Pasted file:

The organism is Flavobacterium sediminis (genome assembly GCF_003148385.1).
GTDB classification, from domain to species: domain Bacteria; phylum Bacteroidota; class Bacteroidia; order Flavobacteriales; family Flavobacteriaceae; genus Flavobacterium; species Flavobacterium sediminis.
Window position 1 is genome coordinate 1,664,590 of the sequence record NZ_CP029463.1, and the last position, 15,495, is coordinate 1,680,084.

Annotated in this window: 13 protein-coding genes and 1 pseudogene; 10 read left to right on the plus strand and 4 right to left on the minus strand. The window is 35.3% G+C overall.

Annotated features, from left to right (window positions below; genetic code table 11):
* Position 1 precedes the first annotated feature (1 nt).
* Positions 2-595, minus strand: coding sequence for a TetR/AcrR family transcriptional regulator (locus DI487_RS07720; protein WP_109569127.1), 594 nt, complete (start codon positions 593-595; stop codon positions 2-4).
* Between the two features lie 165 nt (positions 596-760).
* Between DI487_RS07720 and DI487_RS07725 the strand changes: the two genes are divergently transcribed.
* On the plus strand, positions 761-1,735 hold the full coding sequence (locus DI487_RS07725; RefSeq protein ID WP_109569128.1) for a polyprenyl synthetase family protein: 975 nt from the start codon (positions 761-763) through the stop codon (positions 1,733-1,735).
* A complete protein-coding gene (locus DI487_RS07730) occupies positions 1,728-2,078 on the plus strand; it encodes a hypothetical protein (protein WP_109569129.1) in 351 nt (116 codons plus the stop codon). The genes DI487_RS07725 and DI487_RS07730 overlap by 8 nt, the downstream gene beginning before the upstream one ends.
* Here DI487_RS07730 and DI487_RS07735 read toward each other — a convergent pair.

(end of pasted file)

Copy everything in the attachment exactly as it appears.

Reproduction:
The organism is Flavobacterium sediminis (genome assembly GCF_003148385.1).
GTDB classification, from domain to species: domain Bacteria; phylum Bacteroidota; class Bacteroidia; order Flavobacteriales; family Flavobacteriaceae; genus Flavobacterium; species Flavobacterium sediminis.
Window position 1 is genome coordinate 1,664,590 of the sequence record NZ_CP029463.1, and the last position, 15,495, is coordinate 1,680,084.

Annotated in this window: 13 protein-coding genes and 1 pseudogene; 10 read left to right on the plus strand and 4 right to left on the minus strand. The window is 35.3% G+C overall.

Annotated features, from left to right (window positions below; genetic code table 11):
* Position 1 precedes the first annotated feature (1 nt).
* Positions 2-595, minus strand: coding sequence for a TetR/AcrR family transcriptional regulator (locus DI487_RS07720; protein WP_109569127.1), 594 nt, complete (start codon positions 593-595; stop codon positions 2-4).
* Between the two features lie 165 nt (positions 596-760).
* Between DI487_RS07720 and DI487_RS07725 the strand changes: the two genes are divergently transcribed.
* On the plus strand, positions 761-1,735 hold the full coding sequence (locus DI487_RS07725; RefSeq protein ID WP_109569128.1) for a polyprenyl synthetase family protein: 975 nt from the start codon (positions 761-763) through the stop codon (positions 1,733-1,735).
* A complete protein-coding gene (locus DI487_RS07730) occupies positions 1,728-2,078 on the plus strand; it encodes a hypothetical protein (protein WP_109569129.1) in 351 nt (116 codons plus the stop codon). The genes DI487_RS07725 and DI487_RS07730 overlap by 8 nt, the downstream gene beginning before the upstream one ends.
* Here DI487_RS07730 and DI487_RS07735 read toward each other — a convergent pair.